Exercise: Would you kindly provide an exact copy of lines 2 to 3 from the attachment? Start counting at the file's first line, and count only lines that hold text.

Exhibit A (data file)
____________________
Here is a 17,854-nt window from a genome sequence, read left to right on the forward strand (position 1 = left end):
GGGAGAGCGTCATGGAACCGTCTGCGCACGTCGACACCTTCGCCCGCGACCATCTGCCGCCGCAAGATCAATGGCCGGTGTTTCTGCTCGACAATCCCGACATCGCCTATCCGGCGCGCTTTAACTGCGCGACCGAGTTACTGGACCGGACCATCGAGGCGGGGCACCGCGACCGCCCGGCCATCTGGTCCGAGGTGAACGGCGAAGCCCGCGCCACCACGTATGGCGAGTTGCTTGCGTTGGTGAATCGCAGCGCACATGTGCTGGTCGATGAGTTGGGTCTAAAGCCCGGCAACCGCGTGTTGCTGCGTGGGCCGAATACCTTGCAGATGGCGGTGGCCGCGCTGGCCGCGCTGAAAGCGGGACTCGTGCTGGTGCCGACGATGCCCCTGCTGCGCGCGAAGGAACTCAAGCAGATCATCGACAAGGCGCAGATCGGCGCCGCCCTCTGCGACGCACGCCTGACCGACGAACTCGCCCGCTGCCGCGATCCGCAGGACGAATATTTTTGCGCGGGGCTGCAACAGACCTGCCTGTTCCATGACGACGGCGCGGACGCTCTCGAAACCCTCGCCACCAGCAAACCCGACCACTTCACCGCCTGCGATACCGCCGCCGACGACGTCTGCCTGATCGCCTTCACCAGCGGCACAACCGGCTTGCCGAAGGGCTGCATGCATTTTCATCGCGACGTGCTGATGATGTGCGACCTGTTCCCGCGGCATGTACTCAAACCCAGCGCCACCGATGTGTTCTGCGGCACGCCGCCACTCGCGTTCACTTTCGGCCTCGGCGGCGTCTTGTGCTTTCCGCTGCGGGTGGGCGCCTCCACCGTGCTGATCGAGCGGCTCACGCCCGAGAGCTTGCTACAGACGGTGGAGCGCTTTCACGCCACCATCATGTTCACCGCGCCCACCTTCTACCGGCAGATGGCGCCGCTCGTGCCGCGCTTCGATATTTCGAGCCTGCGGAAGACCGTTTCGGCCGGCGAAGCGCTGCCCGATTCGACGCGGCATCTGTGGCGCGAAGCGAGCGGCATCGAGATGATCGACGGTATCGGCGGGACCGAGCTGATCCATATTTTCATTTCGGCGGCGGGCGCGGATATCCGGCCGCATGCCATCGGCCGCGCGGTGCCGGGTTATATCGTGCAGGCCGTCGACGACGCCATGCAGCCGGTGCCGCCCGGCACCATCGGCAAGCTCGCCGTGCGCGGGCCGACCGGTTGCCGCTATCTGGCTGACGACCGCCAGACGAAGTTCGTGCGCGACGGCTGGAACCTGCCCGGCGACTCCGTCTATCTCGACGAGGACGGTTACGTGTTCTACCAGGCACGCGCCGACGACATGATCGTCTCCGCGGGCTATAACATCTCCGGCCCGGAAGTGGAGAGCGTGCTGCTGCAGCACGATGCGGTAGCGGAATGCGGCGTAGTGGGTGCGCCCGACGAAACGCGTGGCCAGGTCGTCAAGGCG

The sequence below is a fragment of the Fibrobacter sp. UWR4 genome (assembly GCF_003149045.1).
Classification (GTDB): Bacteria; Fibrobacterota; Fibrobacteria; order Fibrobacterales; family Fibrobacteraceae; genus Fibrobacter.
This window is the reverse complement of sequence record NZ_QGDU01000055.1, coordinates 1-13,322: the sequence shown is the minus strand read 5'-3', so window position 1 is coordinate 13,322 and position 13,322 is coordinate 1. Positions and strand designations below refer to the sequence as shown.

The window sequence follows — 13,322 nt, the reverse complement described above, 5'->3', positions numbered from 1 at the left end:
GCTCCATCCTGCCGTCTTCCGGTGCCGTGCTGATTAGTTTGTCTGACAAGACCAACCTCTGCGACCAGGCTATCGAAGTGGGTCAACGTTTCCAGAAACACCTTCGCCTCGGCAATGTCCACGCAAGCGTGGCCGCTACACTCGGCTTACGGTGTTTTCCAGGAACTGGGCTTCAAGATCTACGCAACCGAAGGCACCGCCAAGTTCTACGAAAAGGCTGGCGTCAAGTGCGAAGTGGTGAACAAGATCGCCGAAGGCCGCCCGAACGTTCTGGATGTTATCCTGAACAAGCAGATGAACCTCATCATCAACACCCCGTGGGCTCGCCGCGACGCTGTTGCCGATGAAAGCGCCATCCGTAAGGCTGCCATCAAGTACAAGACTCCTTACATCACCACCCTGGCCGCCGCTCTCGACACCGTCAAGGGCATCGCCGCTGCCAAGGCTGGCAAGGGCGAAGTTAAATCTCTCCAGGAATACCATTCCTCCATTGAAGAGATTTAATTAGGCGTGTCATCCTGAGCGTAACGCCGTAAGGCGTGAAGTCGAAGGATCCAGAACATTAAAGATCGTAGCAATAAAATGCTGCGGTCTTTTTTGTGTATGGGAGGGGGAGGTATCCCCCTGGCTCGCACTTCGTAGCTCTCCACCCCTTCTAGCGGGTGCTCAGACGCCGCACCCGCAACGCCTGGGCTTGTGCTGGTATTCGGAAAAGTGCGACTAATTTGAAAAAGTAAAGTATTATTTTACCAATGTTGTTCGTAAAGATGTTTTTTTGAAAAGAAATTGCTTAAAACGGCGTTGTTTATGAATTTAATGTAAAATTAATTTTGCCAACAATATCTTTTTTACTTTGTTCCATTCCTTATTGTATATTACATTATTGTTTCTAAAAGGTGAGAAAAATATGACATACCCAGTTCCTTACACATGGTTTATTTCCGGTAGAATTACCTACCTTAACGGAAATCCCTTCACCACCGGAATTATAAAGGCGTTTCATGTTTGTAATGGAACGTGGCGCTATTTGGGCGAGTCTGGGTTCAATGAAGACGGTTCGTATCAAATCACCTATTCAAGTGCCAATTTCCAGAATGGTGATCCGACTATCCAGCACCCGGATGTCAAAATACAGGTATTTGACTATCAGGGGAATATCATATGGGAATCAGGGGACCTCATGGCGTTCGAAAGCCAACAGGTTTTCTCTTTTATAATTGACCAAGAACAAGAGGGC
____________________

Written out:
GGGAGAGCGTCATGGAACCGTCTGCGCACGTCGACACCTTCGCCCGCGACCATCTGCCGCCGCAAGATCAATGGCCGGTGTTTCTGCTCGACAATCCCGACATCGCCTATCCGGCGCGCTTTAACTGCGCGACCGAGTTACTGGACCGGACCATCGAGGCGGGGCACCGCGACCGCCCGGCCATCTGGTCCGAGGTGAACGGCGAAGCCCGCGCCACCACGTATGGCGAGTTGCTTGCGTTGGTGAATCGCAGCGCACATGTGCTGGTCGATGAGTTGGGTCTAAAGCCCGGCAACCGCGTGTTGCTGCGTGGGCCGAATACCTTGCAGATGGCGGTGGCCGCGCTGGCCGCGCTGAAAGCGGGACTCGTGCTGGTGCCGACGATGCCCCTGCTGCGCGCGAAGGAACTCAAGCAGATCATCGACAAGGCGCAGATCGGCGCCGCCCTCTGCGACGCACGCCTGACCGACGAACTCGCCCGCTGCCGCGATCCGCAGGACGAATATTTTTGCGCGGGGCTGCAACAGACCTGCCTGTTCCATGACGACGGCGCGGACGCTCTCGAAACCCTCGCCACCAGCAAACCCGACCACTTCACCGCCTGCGATACCGCCGCCGACGACGTCTGCCTGATCGCCTTCACCAGCGGCACAACCGGCTTGCCGAAGGGCTGCATGCATTTTCATCGCGACGTGCTGATGATGTGCGACCTGTTCCCGCGGCATGTACTCAAACCCAGCGCCACCGATGTGTTCTGCGGCACGCCGCCACTCGCGTTCACTTTCGGCCTCGGCGGCGTCTTGTGCTTTCCGCTGCGGGTGGGCGCCTCCACCGTGCTGATCGAGCGGCTCACGCCCGAGAGCTTGCTACAGACGGTGGAGCGCTTTCACGCCACCATCATGTTCACCGCGCCCACCTTCTACCGGCAGATGGCGCCGCTCGTGCCGCGCTTCGATATTTCGAGCCTGCGGAAGACCGTTTCGGCCGGCGAAGCGCTGCCCGATTCGACGCGGCATCTGTGGCGCGAAGCGAGCGGCATCGAGATGATCGACGGTATCGGCGGGACCGAGCTGATCCATATTTTCATTTCGGCGGCGGGCGCGGATATCCGGCCGCATGCCATCGGCCGCGCGGTGCCGGGTTATATCGTGCAGGCCGTCGACGACGCCATGCAGCCGGTGCCGCCCGGCACCATCGGCAAGCTCGCCGTGCGCGGGCCGACCGGTTGCCGCTATCTGGCTGACGACCGCCAGACGAAGTTCGTGCGCGACGGCTGGAACCTGCCCGGCGACTCCGTCTATCTCGACGAGGACGGTTACGTGTTCTACCAGGCACGCGCCGACGACATGATCGTCTCCGCGGGCTATAACATCTCCGGCCCGGAAGTGGAGAGCGTGCTGCTGCAGCACGATGCGGTAGCGGAATGCGGCGTAGTGGGTGCGCCCGACGAAACGCGTGGCCAGGTCGTCAAGGCG

The sequence below is a fragment of the Fibrobacter sp. UWR4 genome (assembly GCF_003149045.1).